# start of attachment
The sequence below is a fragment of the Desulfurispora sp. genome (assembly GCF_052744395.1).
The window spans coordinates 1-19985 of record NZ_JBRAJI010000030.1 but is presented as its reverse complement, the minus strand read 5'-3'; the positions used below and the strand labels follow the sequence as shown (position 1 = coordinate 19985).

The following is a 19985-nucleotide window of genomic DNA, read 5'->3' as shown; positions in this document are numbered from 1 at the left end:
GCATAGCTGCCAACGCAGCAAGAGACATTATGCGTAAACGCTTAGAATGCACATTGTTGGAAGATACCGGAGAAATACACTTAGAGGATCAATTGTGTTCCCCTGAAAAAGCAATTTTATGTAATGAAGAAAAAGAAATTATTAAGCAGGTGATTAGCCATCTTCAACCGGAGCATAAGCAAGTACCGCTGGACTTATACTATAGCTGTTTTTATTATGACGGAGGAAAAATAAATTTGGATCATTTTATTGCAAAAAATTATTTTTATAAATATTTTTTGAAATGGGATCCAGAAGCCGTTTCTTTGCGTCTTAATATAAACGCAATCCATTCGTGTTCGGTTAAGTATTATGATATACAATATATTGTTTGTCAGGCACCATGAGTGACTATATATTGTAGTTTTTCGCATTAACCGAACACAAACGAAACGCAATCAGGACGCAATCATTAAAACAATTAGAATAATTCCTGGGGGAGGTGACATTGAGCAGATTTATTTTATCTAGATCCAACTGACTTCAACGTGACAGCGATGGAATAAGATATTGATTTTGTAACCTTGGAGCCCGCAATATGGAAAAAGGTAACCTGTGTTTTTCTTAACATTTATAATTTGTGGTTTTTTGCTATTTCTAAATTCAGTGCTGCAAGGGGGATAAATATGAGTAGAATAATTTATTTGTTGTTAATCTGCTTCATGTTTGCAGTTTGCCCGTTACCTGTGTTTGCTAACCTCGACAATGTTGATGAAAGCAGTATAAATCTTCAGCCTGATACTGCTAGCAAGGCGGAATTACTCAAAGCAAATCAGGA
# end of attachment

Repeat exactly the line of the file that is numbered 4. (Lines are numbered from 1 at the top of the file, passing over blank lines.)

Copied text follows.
GCATAGCTGCCAACGCAGCAAGAGACATTATGCGTAAACGCTTAGAATGCACATTGTTGGAAGATACCGGAGAAATACACTTAGAGGATCAATTGTGTTCCCCTGAAAAAGCAATTTTATGTAATGAAGAAAAAGAAATTATTAAGCAGGTGATTAGCCATCTTCAACCGGAGCATAAGCAAGTACCGCTGGACTTATACTATAGCTGTTTTTATTATGACGGAGGAAAAATAAATTTGGATCATTTTATTGCAAAAAATTATTTTTATAAATATTTTTTGAAATGGGATCCAGAAGCCGTTTCTTTGCGTCTTAATATAAACGCAATCCATTCGTGTTCGGTTAAGTATTATGATATACAATATATTGTTTGTCAGGCACCATGAGTGACTATATATTGTAGTTTTTCGCATTAACCGAACACAAACGAAACGCAATCAGGACGCAATCATTAAAACAATTAGAATAATTCCTGGGGGAGGTGACATTGAGCAGATTTATTTTATCTAGATCCAACTGACTTCAACGTGACAGCGATGGAATAAGATATTGATTTTGTAACCTTGGAGCCCGCAATATGGAAAAAGGTAACCTGTGTTTTTCTTAACATTTATAATTTGTGGTTTTTTGCTATTTCTAAATTCAGTGCTGCAAGGGGGATAAATATGAGTAGAATAATTTATTTGTTGTTAATCTGCTTCATGTTTGCAGTTTGCCCGTTACCTGTGTTTGCTAACCTCGACAATGTTGATGAAAGCAGTATAAATCTTCAGCCTGATACTGCTAGCAAGGCGGAATTACTCAAAGCAAATCAGGA